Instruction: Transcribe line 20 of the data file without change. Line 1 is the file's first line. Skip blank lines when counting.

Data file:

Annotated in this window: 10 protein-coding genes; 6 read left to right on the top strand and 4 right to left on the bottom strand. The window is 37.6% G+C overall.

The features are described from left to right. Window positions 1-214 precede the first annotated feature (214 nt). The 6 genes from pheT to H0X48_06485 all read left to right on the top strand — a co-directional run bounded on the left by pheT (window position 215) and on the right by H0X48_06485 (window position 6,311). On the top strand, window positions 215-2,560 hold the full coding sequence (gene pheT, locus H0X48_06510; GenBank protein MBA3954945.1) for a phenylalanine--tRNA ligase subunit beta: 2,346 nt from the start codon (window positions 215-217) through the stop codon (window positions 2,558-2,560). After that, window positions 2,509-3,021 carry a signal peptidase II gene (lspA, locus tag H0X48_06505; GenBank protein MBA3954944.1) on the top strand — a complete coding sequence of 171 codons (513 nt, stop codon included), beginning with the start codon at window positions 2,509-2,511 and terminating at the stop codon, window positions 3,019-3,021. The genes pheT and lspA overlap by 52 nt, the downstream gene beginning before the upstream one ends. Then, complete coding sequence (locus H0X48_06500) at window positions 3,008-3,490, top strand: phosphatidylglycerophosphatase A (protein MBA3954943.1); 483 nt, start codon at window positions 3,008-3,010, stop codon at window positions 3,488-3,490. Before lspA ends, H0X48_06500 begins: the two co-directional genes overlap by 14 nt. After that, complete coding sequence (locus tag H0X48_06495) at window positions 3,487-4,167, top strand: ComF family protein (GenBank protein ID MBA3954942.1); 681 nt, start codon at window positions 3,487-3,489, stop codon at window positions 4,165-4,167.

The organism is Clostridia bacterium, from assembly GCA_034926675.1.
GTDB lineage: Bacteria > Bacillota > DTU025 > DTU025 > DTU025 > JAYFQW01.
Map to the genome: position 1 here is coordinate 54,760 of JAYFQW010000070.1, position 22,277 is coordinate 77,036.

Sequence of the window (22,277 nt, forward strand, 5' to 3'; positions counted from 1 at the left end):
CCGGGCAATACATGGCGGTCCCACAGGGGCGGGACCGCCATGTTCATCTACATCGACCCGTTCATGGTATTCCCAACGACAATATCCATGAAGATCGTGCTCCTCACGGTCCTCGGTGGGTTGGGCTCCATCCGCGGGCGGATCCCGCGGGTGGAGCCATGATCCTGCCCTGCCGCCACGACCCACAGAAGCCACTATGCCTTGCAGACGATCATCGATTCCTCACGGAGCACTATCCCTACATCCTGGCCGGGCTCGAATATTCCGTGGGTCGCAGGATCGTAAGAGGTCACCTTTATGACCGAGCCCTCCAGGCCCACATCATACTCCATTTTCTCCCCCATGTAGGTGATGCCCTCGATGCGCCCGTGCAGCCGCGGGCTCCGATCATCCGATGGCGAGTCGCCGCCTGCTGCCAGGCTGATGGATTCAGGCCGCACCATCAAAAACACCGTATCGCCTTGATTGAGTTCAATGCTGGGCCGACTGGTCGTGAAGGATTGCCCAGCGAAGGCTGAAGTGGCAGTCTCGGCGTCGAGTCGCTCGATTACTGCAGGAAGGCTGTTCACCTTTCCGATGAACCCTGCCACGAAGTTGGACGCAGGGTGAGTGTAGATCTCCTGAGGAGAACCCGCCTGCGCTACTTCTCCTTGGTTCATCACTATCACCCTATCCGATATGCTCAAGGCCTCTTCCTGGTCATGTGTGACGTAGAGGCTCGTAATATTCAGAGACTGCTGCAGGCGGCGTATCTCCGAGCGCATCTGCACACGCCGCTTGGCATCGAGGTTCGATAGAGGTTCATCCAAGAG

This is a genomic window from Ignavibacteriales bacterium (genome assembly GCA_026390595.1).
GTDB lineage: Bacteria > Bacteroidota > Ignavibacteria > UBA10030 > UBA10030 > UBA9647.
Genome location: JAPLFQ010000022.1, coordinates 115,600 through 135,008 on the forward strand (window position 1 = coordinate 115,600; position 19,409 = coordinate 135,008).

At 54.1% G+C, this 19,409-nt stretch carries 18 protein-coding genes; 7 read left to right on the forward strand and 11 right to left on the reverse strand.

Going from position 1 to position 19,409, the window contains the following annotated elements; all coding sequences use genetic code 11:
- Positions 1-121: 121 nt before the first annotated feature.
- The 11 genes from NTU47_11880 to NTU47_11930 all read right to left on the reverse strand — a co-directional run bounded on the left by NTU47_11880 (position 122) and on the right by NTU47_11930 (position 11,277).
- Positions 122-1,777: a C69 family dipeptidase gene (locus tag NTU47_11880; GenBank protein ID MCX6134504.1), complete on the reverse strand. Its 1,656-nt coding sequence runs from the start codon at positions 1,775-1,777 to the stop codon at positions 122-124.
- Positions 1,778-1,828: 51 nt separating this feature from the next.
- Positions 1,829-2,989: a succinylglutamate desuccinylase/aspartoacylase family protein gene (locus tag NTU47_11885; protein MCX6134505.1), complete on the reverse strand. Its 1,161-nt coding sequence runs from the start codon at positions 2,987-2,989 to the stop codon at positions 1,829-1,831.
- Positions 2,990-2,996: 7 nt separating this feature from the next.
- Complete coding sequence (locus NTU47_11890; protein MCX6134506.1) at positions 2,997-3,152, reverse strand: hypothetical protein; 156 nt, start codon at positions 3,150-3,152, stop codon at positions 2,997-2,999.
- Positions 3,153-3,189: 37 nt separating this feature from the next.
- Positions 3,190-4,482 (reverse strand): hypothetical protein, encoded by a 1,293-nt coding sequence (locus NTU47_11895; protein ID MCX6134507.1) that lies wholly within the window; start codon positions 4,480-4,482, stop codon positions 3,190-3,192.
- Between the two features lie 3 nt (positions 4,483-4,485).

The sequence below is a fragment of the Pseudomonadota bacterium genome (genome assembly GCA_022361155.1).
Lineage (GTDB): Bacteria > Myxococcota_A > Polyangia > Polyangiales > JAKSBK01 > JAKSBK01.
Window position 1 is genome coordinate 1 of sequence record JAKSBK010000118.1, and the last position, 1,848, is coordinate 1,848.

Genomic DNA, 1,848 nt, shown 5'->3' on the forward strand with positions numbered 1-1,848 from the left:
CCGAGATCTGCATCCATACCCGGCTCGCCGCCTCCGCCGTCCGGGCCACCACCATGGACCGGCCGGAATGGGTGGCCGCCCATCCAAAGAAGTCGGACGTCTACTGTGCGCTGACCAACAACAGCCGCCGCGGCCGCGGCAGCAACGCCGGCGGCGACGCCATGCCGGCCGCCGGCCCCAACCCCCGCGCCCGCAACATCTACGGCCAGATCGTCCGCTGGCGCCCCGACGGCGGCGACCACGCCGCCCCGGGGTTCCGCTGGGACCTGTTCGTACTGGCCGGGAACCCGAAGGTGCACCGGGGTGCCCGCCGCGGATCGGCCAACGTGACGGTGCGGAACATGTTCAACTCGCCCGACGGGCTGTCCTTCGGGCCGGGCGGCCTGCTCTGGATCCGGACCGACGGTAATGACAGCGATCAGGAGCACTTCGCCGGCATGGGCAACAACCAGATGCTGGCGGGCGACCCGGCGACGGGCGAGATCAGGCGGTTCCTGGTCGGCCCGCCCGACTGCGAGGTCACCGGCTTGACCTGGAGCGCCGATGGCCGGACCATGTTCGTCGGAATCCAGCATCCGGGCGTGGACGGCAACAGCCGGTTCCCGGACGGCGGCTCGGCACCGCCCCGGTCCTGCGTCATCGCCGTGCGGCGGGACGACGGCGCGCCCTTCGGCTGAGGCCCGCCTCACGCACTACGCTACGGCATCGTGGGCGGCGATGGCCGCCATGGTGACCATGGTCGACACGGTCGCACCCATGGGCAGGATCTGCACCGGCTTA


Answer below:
- Positions 3,153-3,189: 37 nt separating this feature from the next.